The fifth meeting between the Europe Union and Africa will take place on the 29 and 30 November in Abidjan, the capital of Ivory Coast. This is a forum that brings together the leaders, policy makers, planners and cooperation experts from the two continents every three years to review progress and chart the way forward in one of the most important cooperation arrangements in the world.
Since the founding of this three-yearly meeting routine, many agreements have been signed and their implementation has proceeded quite smoothly and touched a number of key areas of Africa's development. They have been about, for instance, issues of peace and security; governance systems; migration and mobility; responsible and sustainable development; energizing Africa; African agricultural development and advancing knowledge and skills.
From the first summit of this kind, which took place in Cairo (2000), these issues have come up for review as delegates have taken stock of the situation, assessed progress and identified shortfalls and gaps. Three other summits have taken place since: Lisbon (2007); Tripoli (2010) and Brussels (2014).
This year's summit is placed under the label 'Youth,' a most appropriate choice in a continent where every country is reporting record unemployment rates among the young and where illegal migratory pathways have led thousands of African youths to embark on hazardous crossings into Europe, culminating in modern slavery as recently depicted among the illegal migrants in Libya.
To some critical observers, this summit will look like an exercise in futility because Africa's problems are too immense to be solved by a summit every three years if the Africans themselves do not adopt home-grown policies and programs to change the way they govern themselves. But it can be pointed out at the same time that a number of programs have been initiated that have made a difference in the lives of the continent's people.
What is not in doubt is the heavy financial and technical outlays provided by the European Union in this cooperation between the two continents.
Under the Joint Africa-EU Strategy (JAES), entered into in Lisbon in 2007, great strides have been made and huge financial resources made available. To mention just a few, the Pan-African Program has been allotted 845 million euros ($ 1 billion, 7 million) for the period 2014-2020, while the African Peace Facility has been given 750 million euros. Africa is the most important continent in the EU's development cooperation, with the sum of 141 billion euros having been set aside for the period 2007-2013. In addition, the EU pays up for 80 per cent of the African Union's programs budget, and this apart from supporting regional economic blocks and other bodies.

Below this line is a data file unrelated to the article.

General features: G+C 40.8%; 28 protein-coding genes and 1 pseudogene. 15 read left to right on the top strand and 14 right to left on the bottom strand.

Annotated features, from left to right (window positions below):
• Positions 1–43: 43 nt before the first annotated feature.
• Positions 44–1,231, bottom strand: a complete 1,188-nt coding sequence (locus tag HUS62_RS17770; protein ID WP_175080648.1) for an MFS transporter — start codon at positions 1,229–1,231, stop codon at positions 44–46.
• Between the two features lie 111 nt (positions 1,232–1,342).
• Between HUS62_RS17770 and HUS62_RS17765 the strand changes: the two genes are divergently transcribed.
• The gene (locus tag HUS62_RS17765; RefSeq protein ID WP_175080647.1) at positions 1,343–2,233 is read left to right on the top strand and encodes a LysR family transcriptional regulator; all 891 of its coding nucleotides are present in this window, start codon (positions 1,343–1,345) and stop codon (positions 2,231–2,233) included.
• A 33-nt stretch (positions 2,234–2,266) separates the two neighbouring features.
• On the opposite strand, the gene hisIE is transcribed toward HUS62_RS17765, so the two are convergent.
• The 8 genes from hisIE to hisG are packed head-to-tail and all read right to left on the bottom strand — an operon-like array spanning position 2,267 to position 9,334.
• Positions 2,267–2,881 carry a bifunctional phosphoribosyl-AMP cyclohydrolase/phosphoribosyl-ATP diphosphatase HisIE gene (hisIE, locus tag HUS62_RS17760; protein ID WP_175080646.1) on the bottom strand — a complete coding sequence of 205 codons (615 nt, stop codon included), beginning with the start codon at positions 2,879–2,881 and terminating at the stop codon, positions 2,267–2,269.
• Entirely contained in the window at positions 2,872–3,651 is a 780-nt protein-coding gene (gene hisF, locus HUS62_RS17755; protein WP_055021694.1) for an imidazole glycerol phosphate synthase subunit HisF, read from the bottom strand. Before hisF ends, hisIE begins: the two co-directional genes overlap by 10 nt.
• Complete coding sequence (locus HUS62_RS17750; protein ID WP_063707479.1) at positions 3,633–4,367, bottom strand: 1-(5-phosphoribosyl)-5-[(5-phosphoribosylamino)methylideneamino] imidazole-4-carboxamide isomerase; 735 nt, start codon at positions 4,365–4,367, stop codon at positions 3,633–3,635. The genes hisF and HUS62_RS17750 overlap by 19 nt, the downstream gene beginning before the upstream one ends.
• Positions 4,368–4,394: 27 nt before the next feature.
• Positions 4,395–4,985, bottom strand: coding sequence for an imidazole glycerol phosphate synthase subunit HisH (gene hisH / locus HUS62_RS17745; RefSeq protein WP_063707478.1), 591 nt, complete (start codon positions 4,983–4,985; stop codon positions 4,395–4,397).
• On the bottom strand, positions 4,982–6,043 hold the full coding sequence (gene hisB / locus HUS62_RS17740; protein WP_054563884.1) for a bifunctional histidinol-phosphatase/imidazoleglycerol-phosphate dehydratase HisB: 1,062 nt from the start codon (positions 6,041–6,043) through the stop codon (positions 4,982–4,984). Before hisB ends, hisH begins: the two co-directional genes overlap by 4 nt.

All this demonstrates the importance of the cooperation between Europe and Africa, but it may also be stating a major problem for the African continent. It is all well to have countries and governments abroad who are willing to underwrite your development and other expenditure, but one has to always worry about over-dependency on this kind of funding.
It is not only that this kind of support is essentially unsustainable, simply because it flows from the forces that Africa cannot hope to control, and it may dry up just when it is most needed and there is no fallback plan. Past experience has shown this to be true, and it is indeed extraordinary that African leaders have allowed themselves back into this kind of situation.
There has to be concern as well among the European donors about Africa's seriousness when it comes to observing principles of good governance, with the continued constriction of democratic spaces, the rising levels of constitutional coups, suppression of the media and the reappearance of the strongman syndrome.
It will be counterproductive for the EU to continue giving economic and other assistance to states which show little respect for their constituents' freedoms, or which are bent on reversing the small and very gradual democratic gains that Africa had chalked up for the past two decades.